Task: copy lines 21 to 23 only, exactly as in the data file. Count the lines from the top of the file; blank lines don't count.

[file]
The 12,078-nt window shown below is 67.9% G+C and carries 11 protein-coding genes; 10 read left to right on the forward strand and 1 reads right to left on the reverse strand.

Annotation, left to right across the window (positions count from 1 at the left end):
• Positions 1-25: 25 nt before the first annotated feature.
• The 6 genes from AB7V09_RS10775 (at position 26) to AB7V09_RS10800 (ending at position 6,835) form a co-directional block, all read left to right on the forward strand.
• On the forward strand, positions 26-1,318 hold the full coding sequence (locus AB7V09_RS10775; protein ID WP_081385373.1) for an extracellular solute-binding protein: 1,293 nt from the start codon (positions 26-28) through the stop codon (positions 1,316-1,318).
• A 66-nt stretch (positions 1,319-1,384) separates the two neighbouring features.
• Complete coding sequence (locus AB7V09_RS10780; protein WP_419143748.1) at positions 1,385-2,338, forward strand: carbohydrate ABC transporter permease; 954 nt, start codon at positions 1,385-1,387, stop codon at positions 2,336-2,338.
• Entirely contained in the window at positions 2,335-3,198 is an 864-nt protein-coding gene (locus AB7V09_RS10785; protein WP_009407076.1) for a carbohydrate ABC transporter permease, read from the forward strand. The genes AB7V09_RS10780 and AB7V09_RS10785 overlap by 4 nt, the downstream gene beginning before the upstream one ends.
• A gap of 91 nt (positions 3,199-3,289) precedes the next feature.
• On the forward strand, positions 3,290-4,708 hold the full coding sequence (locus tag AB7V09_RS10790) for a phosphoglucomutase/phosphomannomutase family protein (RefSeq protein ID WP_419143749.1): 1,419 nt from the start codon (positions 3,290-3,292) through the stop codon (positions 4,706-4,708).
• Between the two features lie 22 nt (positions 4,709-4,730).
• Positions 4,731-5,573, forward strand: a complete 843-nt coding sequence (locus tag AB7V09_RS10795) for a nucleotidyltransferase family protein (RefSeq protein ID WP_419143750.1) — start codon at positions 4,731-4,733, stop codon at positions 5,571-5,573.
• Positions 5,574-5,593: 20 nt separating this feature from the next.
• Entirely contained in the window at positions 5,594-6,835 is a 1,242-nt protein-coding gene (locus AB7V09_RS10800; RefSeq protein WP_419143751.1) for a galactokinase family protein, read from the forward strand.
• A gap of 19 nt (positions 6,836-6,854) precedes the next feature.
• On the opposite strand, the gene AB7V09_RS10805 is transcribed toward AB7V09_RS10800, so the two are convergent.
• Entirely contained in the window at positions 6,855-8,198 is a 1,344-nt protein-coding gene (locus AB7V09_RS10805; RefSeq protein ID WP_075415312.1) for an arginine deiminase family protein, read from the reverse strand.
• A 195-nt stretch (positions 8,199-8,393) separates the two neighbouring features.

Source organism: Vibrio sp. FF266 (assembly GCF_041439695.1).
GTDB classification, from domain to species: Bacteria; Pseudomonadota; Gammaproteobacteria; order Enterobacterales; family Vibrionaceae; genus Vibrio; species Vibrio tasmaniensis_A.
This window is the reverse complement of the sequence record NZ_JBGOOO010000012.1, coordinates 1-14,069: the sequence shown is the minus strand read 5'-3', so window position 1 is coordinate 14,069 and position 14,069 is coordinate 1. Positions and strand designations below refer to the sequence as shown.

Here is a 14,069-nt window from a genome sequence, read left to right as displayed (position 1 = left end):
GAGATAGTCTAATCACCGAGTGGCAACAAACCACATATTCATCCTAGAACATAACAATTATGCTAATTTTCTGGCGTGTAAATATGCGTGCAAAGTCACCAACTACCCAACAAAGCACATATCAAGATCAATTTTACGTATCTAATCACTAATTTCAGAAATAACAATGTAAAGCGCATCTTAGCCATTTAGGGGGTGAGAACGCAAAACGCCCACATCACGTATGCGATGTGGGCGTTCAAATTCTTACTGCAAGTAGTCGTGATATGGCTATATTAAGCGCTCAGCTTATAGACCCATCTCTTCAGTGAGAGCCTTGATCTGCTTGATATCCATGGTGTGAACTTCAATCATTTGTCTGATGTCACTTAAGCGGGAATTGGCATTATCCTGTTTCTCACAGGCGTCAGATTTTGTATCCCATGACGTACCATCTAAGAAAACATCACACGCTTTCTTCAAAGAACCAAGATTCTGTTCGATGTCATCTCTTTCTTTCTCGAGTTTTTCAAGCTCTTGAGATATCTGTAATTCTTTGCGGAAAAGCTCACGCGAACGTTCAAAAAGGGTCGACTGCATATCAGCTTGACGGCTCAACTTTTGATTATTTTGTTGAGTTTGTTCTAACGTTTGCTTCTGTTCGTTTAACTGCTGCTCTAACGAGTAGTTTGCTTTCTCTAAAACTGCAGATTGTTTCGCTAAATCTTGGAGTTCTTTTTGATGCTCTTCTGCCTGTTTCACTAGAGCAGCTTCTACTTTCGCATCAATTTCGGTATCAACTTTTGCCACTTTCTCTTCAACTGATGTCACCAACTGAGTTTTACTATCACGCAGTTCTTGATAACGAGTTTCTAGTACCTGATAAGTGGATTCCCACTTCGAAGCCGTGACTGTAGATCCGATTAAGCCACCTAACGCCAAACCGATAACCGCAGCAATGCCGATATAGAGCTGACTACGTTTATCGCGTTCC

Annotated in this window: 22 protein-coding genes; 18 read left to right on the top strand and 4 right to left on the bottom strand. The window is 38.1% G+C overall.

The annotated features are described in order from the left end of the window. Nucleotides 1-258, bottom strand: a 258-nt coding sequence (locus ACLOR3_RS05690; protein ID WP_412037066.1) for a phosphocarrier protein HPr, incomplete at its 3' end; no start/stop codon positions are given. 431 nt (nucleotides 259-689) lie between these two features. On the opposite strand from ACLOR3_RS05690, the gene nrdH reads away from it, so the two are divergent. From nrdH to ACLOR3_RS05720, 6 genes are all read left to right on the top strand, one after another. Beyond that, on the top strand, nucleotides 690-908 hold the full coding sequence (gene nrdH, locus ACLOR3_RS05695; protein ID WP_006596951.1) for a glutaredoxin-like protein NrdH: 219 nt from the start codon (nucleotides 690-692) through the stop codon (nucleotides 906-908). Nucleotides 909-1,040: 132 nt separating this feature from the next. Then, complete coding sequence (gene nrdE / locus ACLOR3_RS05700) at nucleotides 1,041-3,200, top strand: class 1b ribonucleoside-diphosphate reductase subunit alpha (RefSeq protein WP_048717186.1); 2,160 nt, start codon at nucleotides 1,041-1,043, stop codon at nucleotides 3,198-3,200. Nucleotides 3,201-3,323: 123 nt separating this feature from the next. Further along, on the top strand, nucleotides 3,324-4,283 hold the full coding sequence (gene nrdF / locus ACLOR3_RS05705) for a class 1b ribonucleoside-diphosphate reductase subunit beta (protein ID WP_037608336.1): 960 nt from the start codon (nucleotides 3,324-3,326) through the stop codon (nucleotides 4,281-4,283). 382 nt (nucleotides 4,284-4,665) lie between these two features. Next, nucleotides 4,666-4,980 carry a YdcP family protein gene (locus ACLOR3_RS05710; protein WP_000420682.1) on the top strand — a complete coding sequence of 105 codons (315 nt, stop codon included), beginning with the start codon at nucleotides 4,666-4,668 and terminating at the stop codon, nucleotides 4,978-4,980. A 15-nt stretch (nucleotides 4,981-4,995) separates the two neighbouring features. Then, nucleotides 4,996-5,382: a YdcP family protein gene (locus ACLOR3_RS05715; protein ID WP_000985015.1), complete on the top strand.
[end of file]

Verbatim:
This window is the reverse complement of the sequence record NZ_JBGOOO010000012.1, coordinates 1-14,069: the sequence shown is the minus strand read 5'-3', so window position 1 is coordinate 14,069 and position 14,069 is coordinate 1. Positions and strand designations below refer to the sequence as shown.

Here is a 14,069-nt window from a genome sequence, read left to right as displayed (position 1 = left end):
GAGATAGTCTAATCACCGAGTGGCAACAAACCACATATTCATCCTAGAACATAACAATTATGCTAATTTTCTGGCGTGTAAATATGCGTGCAAAGTCACCAACTACCCAACAAAGCACATATCAAGATCAATTTTACGTATCTAATCACTAATTTCAGAAATAACAATGTAAAGCGCATCTTAGCCATTTAGGGGGTGAGAACGCAAAACGCCCACATCACGTATGCGATGTGGGCGTTCAAATTCTTACTGCAAGTAGTCGTGATATGGCTATATTAAGCGCTCAGCTTATAGACCCATCTCTTCAGTGAGAGCCTTGATCTGCTTGATATCCATGGTGTGAACTTCAATCATTTGTCTGATGTCACTTAAGCGGGAATTGGCATTATCCTGTTTCTCACAGGCGTCAGATTTTGTATCCCATGACGTACCATCTAAGAAAACATCACACGCTTTCTTCAAAGAACCAAGATTCTGTTCGATGTCATCTCTTTCTTTCTCGAGTTTTTCAAGCTCTTGAGATATCTGTAATTCTTTGCGGAAAAGCTCACGCGAACGTTCAAAAAGGGTCGACTGCATATCAGCTTGACGGCTCAACTTTTGATTATTTTGTTGAGTTTGTTCTAACGTTTGCTTCTGTTCGTTTAACTGCTGCTCTAACGAGTAGTTTGCTTTCTCTAAAACTGCAGATTGTTTCGCTAAATCTTGGAGTTCTTTTTGATGCTCTTCTGCCTGTTTCACTAGAGCAGCTTCTACTTTCGCATCAATTTCGGTATCAACTTTTGCCACTTTCTCTTCAACTGATGTCACCAACTGAGTTTTACTATCACGCAGTTCTTGATAACGAGTTTCTAGTACCTGATAAGTGGATTCCCACTTCGAAGCCGTGACTGTAGATCCGATTAAGCCACCTAACGCCAAACCGATAACCGCAGCAATGCCGATATAGAGCTGACTACGTTTATCGCGTTCC